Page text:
Advertisement

Applied Microbiology and Biotechnology

, Volume 100, Issue 3, pp 1297–1305 | Cite as

Role of malate transporter in lipid accumulation of oleaginous fungus Mucor circinelloides

  • Lina Zhao
  • José T. Cánovas-Márquez
  • Xin Tang
  • Haiqin Chen
  • Yong Q. Chen
  • Wei Chen
  • Victoriano GarreEmail author
  • Yuanda SongEmail author
  • Colin Ratledge
Applied genetics and molecular biotechnology

Abstract

Fatty acid biosynthesis in oleaginous fungi requires the supply of reducing power, NADPH, and the precursor of fatty acids, acetyl-CoA, which is generated in the cytosol being produced by ATP: citrate lyase which requires citrate to be, transported from the mitochondrion by the citrate/malate/pyruvate transporter. This transporter, which is within the mitochondrial membrane, transports cytosolic malate into the mitochondrion in exchange for mitochondrial citrate moving into the cytosol (Fig. 1). The role of malate transporter in lipid accumulation in oleaginous fungi is not fully understood, however. Therefore, the expression level of the mt gene, coding for a malate transporter, was manipulated in the oleaginous fungus Mucor circinelloides to analyze its effect on lipid accumulation. The results showed that mt overexpression increased the lipid content for about 70 % (from 13 to 22 % dry cell weight, CDW), whereas the lipid content in mt knockout mutant decreased about 27 % (from 13 to 9.5 % CDW) compared with the control strain. Furthermore, the extracellular malate concentration was decreased in the mt overexpressing strain and increased in the mt knockout strain compared with the wild-type strain. This work suggests that the malate transporter plays an important role in regulating lipid accumulation in oleaginous fungus M. circinelloides.

Keywords

Mucor circinelloides Malate transporter Lipid content Malate concentration Citrate/malate/pyruvate shuttle 

Notes

Acknowledgments

This study was funded by the National Natural Science Foundation of China (31271812, 81071685, 21276108), the National High Technology Research and Development Program of China (2012AA022105C), the Program for Changjiang Scholars and Innovative Research Team in University (IRT1249), the Program for New Century Excellent Talents (NCET-13-0831), and the Strategic Merieux Research Grant. The authors declare that they have no conflict of interest.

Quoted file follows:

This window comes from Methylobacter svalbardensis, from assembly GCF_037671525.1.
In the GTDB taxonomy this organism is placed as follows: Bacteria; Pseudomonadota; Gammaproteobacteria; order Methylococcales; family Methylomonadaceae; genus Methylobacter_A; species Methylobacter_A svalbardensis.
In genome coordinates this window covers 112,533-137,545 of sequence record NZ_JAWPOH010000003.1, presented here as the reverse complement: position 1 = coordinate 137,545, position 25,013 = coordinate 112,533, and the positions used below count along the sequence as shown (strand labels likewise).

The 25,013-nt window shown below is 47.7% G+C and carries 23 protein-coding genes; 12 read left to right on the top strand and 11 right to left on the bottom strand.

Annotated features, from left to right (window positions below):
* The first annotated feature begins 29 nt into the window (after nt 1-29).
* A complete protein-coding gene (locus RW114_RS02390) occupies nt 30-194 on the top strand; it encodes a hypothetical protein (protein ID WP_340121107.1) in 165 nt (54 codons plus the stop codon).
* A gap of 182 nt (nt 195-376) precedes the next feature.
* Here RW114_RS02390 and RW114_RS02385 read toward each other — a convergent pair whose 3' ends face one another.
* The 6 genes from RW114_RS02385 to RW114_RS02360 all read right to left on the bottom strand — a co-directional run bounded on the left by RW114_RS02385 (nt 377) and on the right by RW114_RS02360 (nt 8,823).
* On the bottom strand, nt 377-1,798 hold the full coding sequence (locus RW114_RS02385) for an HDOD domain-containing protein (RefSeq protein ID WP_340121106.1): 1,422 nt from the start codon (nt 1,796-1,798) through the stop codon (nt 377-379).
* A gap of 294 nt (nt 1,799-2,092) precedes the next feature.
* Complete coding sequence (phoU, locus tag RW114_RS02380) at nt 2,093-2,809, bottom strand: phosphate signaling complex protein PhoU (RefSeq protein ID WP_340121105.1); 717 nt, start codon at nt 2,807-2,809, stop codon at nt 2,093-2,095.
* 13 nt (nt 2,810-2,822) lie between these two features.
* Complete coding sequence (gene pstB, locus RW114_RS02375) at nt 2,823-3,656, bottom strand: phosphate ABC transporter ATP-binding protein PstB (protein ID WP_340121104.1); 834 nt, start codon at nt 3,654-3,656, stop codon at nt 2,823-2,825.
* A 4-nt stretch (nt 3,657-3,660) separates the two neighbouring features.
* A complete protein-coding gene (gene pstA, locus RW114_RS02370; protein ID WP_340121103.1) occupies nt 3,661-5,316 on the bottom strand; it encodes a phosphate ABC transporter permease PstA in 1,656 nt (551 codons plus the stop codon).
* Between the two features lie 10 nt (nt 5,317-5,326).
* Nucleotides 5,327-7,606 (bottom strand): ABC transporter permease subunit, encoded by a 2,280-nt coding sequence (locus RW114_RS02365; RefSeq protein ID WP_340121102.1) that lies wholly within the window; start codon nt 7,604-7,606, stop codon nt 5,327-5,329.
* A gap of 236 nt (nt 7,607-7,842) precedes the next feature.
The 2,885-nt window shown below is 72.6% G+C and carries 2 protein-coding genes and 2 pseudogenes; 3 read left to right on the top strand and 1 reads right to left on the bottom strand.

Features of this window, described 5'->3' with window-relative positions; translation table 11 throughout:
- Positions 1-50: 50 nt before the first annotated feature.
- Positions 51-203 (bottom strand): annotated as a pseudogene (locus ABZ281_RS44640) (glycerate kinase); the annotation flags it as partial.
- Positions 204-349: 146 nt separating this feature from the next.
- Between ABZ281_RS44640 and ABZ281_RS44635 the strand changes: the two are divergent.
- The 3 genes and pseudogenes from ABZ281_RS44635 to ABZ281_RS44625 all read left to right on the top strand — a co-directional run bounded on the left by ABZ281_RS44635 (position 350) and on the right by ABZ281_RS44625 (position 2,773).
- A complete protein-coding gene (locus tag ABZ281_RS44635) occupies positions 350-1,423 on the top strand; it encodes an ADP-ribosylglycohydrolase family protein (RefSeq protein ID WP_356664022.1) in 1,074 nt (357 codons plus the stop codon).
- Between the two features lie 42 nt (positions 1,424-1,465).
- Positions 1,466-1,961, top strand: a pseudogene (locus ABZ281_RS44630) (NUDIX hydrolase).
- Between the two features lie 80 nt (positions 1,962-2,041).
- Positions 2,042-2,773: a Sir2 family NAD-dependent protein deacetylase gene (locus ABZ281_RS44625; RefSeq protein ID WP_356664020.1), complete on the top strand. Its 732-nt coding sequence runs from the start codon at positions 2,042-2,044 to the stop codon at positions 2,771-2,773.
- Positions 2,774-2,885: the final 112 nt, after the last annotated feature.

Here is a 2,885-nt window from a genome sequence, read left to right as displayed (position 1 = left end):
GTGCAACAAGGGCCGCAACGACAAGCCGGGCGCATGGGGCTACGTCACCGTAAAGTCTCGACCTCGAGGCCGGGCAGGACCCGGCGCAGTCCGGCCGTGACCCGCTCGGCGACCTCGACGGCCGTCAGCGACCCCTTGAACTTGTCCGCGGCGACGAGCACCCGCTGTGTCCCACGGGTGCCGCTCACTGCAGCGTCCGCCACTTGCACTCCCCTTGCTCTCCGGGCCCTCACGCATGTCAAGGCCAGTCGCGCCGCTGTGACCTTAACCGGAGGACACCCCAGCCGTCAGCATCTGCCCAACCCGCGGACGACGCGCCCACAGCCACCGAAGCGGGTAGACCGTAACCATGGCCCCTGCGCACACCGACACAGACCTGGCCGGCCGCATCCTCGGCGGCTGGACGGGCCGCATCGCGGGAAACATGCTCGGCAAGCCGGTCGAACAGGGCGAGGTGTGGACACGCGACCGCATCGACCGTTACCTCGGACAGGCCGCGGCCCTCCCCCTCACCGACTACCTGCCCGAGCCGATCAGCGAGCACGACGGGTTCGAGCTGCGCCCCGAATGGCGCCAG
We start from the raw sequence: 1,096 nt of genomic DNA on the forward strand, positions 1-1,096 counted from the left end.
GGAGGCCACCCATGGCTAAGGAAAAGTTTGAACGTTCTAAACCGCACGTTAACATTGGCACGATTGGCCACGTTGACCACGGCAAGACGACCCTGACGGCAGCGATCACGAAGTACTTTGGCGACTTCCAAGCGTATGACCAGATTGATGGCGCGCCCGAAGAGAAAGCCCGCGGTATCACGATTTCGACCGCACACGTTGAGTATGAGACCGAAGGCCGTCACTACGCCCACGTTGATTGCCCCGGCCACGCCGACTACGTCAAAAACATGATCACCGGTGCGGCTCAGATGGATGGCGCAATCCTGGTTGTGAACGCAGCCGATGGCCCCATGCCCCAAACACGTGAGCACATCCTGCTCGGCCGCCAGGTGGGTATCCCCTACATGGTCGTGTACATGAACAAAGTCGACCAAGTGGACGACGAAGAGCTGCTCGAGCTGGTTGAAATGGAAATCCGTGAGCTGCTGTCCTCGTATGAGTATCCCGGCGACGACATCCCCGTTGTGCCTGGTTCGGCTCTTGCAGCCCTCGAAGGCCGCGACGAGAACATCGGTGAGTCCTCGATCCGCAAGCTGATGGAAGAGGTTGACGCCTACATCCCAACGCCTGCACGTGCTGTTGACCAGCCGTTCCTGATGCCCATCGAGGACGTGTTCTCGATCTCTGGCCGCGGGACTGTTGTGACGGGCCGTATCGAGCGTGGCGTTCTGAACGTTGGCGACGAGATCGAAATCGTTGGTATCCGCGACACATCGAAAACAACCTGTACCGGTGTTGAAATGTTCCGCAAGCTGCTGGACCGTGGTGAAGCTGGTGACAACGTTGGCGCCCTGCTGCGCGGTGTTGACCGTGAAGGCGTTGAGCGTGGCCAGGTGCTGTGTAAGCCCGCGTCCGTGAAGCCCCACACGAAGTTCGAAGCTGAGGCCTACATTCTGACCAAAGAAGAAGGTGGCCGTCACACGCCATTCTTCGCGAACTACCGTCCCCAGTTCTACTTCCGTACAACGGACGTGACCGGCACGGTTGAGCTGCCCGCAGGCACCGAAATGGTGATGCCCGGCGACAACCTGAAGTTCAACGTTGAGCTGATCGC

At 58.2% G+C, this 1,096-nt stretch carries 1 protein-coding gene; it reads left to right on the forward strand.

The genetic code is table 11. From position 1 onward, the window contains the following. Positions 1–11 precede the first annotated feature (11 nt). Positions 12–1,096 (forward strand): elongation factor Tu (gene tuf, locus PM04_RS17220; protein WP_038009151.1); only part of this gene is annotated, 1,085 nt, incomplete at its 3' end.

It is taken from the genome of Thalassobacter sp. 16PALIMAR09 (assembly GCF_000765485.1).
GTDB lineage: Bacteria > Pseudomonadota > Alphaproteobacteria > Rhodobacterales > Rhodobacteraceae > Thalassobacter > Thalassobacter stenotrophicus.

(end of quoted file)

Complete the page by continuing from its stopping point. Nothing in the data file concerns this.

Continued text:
Compliance with ethical standards

Ethical statement

This article does not contain any studies with human participants or animals performed by any of the authors.

Supplementary material

253_2015_7079_MOESM1_ESM.pdf (188 kb)
ESM 1 (PDF 187 kb)

References

  1. Bartnicki-García S, Nickerson WJ (1962) Nutrition, growth and morphogenesis of Mucor rouxii. J Bacteriol 84:841–858PubMedPubMedCentralGoogle Scholar
  2. Benito EP, Campuzano V, López-Matas MA, De Vicente JI, Eslava AP (1995) Isolation, characterization and transformation, by autonomous replication, of Mucor circinelloides OMPdecase-deficient mutans. Mol Gen Genet 248:126–135. doi: 10.1007/BF02190793 PubMedCrossRefGoogle Scholar
  3. Chaney AL, Marbach EP (1962) Modified reagents for determination of urea and ammonia. Clin Chem 8:130–132PubMedGoogle Scholar
  4. Evans CT, Scragg AH, Ratledge C (1983) A comparative study of citrate efflux from mitochondria of oleaginous and non-oleaginous yeasts. Eur J Biochem 130:195–204. doi: 10.1111/j.1432-1033.1983.tb07136.x PubMedCrossRefGoogle Scholar
  5. Folch J, Lees M, Stanley GHS (1957) A simple method for the isolation and purification of total lipids from animal tissues. J Biol Chem 226:497–509PubMedGoogle Scholar
  6. Fontanille P, Kumar V, Christophe G, Nouaille R, Larroche C (2012) Bioconversion of volatile fatty acids into lipids by the oleaginous yeast Yarrowia lipolytica. Bioresour Technol 114:443–439. doi: 10.1016/j.biortech.2012.02.091 PubMedCrossRefGoogle Scholar
  7. Gong Z, Wang Q, Shen H, Hu C, Jin G, Zhao ZK (2012) Co-fermentation of cellobiose and xylose by Lipomyces starkeyi for lipid production. Bioresour Technol 117:20–24. doi: 10.1016/j.biortech.2012.04.063 PubMedCrossRefGoogle Scholar
  8. Hanahan D (1983) Studies on transformation of Escherichia coli with plasmids. J Mol Biol 166:557–563. doi: 10.1016/S0022-2836(83)80284-8 PubMedCrossRefGoogle Scholar
  9. Illman AM, Scragg AH, Shales SW (2000) Increase in Chlorella strains calorific values when grown in low nitrogen medium. Enzym Microb Technol 27:631–635. doi: 10.1016/S0141-0229(00)00266-0 CrossRefGoogle Scholar
  10. Kendrick A, Ratledge C (1992) Desaturation of polyunsaturated fatty acids in Mucor circinelloides and the involvement of a novel membrane-bound malic enzyme. Eur J Biochem 209:667–673. doi: 10.1111/j.1432-1033.1992.tb17334.x PubMedCrossRefGoogle Scholar
  11. Khozin-Goldberg I, Cohen Z (2006) The effect of phosphate starvation on the lipid and fatty acid composition of the fresh water eustigmatophyte Monodus subterraneus. Phytochemistry 67:696–701. doi: 10.1016/j.phytochem.2006.01.010 PubMedCrossRefGoogle Scholar